The sixtieth anniversary of the First Day on the Somme (July 1966) both enraged and inspired a number of young writers and artists. These included Pat Barker who created her trilogy based on the history of the Great War.
Chance took me to the country lane that connected the villages of Auchonvilliers and Beaumont-Hamel. I came on two cemeteries that contained the remains of the majority of one battalion of London volunteers. This led me to a search for the truth about this massacre and the search, in turn, had results in both written and sculptural form.
My primary aim in walking or cycling this one section of the Somme battlefield throughout the nineteen seventies was an attempt to discover what happened to one volunteer Battalion, the 16th Middlesex, and why so many of the Battalion died in this small area of ground. I could not fail to affected by the landscape and the marks made upon it either by digging or the constant barrage of high explosive designed to disrupt or kill the diggers. 40 years ago much remained that has since been cleared away or buried by new and more powerful earth-moving machinery. For example, most of the smaller mine craters and larger shell holes have been filled in. Back then these were a very noticeable feature of the landscape as was the quantity of thick barbed wire pushed into thickets or holes in the ground and, not least, the quantity of metal objects still on the surface of fields or abandoned in woods and coppices. The resilience and protective quality of the chalk was obvious and this was a key element in the German defence. Like the uncut wire the density of the chalk was ignored by British Army Intelligence branch of Haig’s Staff. The chalk is so uniform in texture that many soldiers carved souvenirs out of it.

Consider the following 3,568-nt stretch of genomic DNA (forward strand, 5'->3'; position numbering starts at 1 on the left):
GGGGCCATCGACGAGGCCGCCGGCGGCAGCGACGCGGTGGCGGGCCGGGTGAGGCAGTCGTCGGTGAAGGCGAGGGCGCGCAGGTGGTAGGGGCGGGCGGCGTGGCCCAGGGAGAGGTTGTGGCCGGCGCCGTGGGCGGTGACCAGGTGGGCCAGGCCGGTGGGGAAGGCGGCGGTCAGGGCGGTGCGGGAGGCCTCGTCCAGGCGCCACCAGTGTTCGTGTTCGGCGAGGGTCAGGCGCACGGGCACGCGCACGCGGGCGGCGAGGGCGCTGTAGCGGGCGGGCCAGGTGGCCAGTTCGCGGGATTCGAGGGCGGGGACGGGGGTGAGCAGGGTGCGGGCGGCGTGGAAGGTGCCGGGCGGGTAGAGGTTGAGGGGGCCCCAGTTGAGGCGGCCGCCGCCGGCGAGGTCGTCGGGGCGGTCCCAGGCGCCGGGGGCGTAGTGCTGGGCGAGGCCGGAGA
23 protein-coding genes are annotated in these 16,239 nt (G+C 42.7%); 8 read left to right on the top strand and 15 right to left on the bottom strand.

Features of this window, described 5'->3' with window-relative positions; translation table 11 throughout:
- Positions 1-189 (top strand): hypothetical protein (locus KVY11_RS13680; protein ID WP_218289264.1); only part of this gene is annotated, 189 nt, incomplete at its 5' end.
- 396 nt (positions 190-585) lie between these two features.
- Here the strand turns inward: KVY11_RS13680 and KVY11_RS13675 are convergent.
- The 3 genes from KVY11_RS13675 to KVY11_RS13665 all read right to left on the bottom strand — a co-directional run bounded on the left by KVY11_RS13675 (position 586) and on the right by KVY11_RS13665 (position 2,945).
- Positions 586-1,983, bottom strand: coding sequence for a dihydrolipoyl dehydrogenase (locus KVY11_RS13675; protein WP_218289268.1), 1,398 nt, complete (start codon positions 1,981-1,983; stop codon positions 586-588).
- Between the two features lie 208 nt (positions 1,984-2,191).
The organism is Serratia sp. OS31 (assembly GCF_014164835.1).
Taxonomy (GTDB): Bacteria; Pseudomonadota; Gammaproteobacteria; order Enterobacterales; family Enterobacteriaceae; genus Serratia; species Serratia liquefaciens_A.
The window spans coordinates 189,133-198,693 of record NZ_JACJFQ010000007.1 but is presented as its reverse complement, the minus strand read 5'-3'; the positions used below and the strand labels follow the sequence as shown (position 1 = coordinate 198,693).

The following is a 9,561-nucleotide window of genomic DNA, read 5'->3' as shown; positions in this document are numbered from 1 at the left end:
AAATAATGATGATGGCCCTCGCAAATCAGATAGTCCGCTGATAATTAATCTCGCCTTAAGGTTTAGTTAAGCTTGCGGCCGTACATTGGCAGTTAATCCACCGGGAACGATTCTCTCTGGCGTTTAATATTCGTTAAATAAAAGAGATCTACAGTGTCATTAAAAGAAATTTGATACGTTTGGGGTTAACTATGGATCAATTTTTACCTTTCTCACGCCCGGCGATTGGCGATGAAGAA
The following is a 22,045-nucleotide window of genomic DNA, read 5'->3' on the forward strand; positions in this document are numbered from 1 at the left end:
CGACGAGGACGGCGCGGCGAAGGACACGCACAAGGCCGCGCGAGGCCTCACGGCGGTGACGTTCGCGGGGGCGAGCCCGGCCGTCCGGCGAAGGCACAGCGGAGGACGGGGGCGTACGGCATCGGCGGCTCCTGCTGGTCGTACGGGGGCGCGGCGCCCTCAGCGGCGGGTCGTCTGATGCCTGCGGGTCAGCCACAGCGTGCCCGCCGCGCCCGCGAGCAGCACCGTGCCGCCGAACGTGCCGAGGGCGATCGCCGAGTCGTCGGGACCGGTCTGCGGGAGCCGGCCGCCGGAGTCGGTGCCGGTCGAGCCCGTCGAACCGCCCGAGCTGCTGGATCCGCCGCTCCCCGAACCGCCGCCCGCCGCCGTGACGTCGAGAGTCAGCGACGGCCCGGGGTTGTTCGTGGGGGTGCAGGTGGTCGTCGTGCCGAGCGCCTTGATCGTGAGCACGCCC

I became familiar with this one section of the old front line through many short visits over a decade. I combined visual and tactile research with interviews with a small number of survivors who I met through our Regimental Association. Both, very different, types of research made a deep impression on me. Emotion combined admiration for the men I knew with grief and anger at the callous stupidity of both the military and the civil establishment. The result was twofold – a book (that took thirty years to find a publisher) and a series of coloured reliefs made of plywood and aluminium and painted with oil paint. Finally I started to make objects.
Drawing the landscape, experiencing all it’s moods, sunny or windswept or wet, combined with the objects that I found, transformed my sculpture. (I was teaching at Chelsea School of Art at the time and many of my colleagues believed it changed for the worse). I abandoned abstract, minimal sculpture, which was the vogue in the galleries and in the art schools at the time, and I went all out in an attempt to express the deep, often painful emotions that I felt about war in the 20th Century. This included not only the Great War, which ended 14 years before I was born, but the Second World War that I experienced as a child.
THE SOMME: SERIES ONE
The first works were a series of drawings made over three days on the site of the Front Line at Beaumont Hamel. These resulted in a number of reliefs made of plywood and painted. Aluminium parts were either war debris or castings made in the foundry at Chelsea School of Art. The two sculptures “Wayland” and ‘Y Ravine’ were also made while I was teaching at Chelsea.
The influence of the waste of life of the Somme Battle (1916-1917) extended to two series. The first consisted of painted reliefs and the second cast in bronze.
SERIES TWO: LUXEMBOURG
The second Somme series came ten years later. They are all still-lives inspired by a shallow excavation made near the Lochnagar mine crater at La Boisselle. Removing the top-soil revealed the detritus of daily trench life. The trench happened to be the German Front Line but I wanted to make the still-lives representative of ordinary soldiers of every nationality.
JACOB’S LADDER AND FIELD MARSHALL DEATH
There is a difference in time of completion, (Jacobs Ladder – 2013 and Field Marshal Death – 2016) but the two are related. They are made of the same materials – steel, cast-iron and bronze. More important, each sculpture refers back to the period when I researched a section of the Northern end of the Somme battlefield, the cliffs along the Ancre Valley from Aveluy Wood to Beaumont Hamel. The research took place over several summer blocks, spread over the years 1968 to the mid nineteen seventies. The aim was observing, surveying and getting to know the ground by drawing and crude mapping as well as making written notes. Spending so much time in one place I could see where the nature of the tragedy lay, in the superior use of the defenders of both the ground and underground (the solid and largely shell-proof nature of the chalk)